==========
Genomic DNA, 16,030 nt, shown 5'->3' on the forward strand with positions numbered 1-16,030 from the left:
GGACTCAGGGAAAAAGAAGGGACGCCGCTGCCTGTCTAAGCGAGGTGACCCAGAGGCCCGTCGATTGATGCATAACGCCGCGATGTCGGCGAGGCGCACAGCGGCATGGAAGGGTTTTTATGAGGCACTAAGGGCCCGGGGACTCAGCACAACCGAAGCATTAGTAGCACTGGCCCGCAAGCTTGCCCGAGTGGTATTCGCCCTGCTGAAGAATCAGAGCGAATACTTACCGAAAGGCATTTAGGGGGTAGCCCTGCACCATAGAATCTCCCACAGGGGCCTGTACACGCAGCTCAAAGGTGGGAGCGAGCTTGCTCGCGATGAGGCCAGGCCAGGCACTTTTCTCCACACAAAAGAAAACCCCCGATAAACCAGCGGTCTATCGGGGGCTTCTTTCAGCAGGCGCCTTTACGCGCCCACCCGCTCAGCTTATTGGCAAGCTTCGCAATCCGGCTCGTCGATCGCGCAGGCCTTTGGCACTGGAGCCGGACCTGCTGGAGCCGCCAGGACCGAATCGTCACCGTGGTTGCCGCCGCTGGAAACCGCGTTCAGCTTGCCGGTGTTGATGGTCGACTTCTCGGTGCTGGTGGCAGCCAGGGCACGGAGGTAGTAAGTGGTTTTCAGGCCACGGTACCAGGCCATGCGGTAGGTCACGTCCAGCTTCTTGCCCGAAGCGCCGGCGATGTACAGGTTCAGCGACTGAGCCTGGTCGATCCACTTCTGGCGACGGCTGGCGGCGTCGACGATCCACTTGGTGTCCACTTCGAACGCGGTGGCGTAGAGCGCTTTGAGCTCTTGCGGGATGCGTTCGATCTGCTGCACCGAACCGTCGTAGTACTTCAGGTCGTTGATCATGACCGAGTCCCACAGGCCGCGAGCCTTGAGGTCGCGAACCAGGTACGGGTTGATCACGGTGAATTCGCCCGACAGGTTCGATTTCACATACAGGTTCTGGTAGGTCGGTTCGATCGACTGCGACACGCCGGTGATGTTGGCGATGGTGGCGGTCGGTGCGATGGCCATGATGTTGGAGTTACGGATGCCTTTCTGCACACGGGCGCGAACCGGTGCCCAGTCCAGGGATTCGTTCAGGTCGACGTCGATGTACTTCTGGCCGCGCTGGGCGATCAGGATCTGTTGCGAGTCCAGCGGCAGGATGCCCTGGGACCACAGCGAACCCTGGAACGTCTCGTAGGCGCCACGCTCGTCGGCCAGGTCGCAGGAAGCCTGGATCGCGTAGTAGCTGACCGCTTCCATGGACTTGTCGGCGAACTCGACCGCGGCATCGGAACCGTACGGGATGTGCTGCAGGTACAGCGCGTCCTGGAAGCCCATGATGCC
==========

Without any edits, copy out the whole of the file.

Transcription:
Genomic DNA, 16,030 nt, shown 5'->3' on the forward strand with positions numbered 1-16,030 from the left:
GGACTCAGGGAAAAAGAAGGGACGCCGCTGCCTGTCTAAGCGAGGTGACCCAGAGGCCCGTCGATTGATGCATAACGCCGCGATGTCGGCGAGGCGCACAGCGGCATGGAAGGGTTTTTATGAGGCACTAAGGGCCCGGGGACTCAGCACAACCGAAGCATTAGTAGCACTGGCCCGCAAGCTTGCCCGAGTGGTATTCGCCCTGCTGAAGAATCAGAGCGAATACTTACCGAAAGGCATTTAGGGGGTAGCCCTGCACCATAGAATCTCCCACAGGGGCCTGTACACGCAGCTCAAAGGTGGGAGCGAGCTTGCTCGCGATGAGGCCAGGCCAGGCACTTTTCTCCACACAAAAGAAAACCCCCGATAAACCAGCGGTCTATCGGGGGCTTCTTTCAGCAGGCGCCTTTACGCGCCCACCCGCTCAGCTTATTGGCAAGCTTCGCAATCCGGCTCGTCGATCGCGCAGGCCTTTGGCACTGGAGCCGGACCTGCTGGAGCCGCCAGGACCGAATCGTCACCGTGGTTGCCGCCGCTGGAAACCGCGTTCAGCTTGCCGGTGTTGATGGTCGACTTCTCGGTGCTGGTGGCAGCCAGGGCACGGAGGTAGTAAGTGGTTTTCAGGCCACGGTACCAGGCCATGCGGTAGGTCACGTCCAGCTTCTTGCCCGAAGCGCCGGCGATGTACAGGTTCAGCGACTGAGCCTGGTCGATCCACTTCTGGCGACGGCTGGCGGCGTCGACGATCCACTTGGTGTCCACTTCGAACGCGGTGGCGTAGAGCGCTTTGAGCTCTTGCGGGATGCGTTCGATCTGCTGCACCGAACCGTCGTAGTACTTCAGGTCGTTGATCATGACCGAGTCCCACAGGCCGCGAGCCTTGAGGTCGCGAACCAGGTACGGGTTGATCACGGTGAATTCGCCCGACAGGTTCGATTTCACATACAGGTTCTGGTAGGTCGGTTCGATCGACTGCGACACGCCGGTGATGTTGGCGATGGTGGCGGTCGGTGCGATGGCCATGATGTTGGAGTTACGGATGCCTTTCTGCACACGGGCGCGAACCGGTGCCCAGTCCAGGGATTCGTTCAGGTCGACGTCGATGTACTTCTGGCCGCGCTGGGCGATCAGGATCTGTTGCGAGTCCAGCGGCAGGATGCCCTGGGACCACAGCGAACCCTGGAACGTCTCGTAGGCGCCACGCTCGTCGGCCAGGTCGCAGGAAGCCTGGATCGCGTAGTAGCTGACCGCTTCCATGGACTTGTCGGCGAACTCGACCGCGGCATCGGAACCGTACGGGATGTGCTGCAGGTACAGCGCGTCCTGGAAGCCCATGATGCC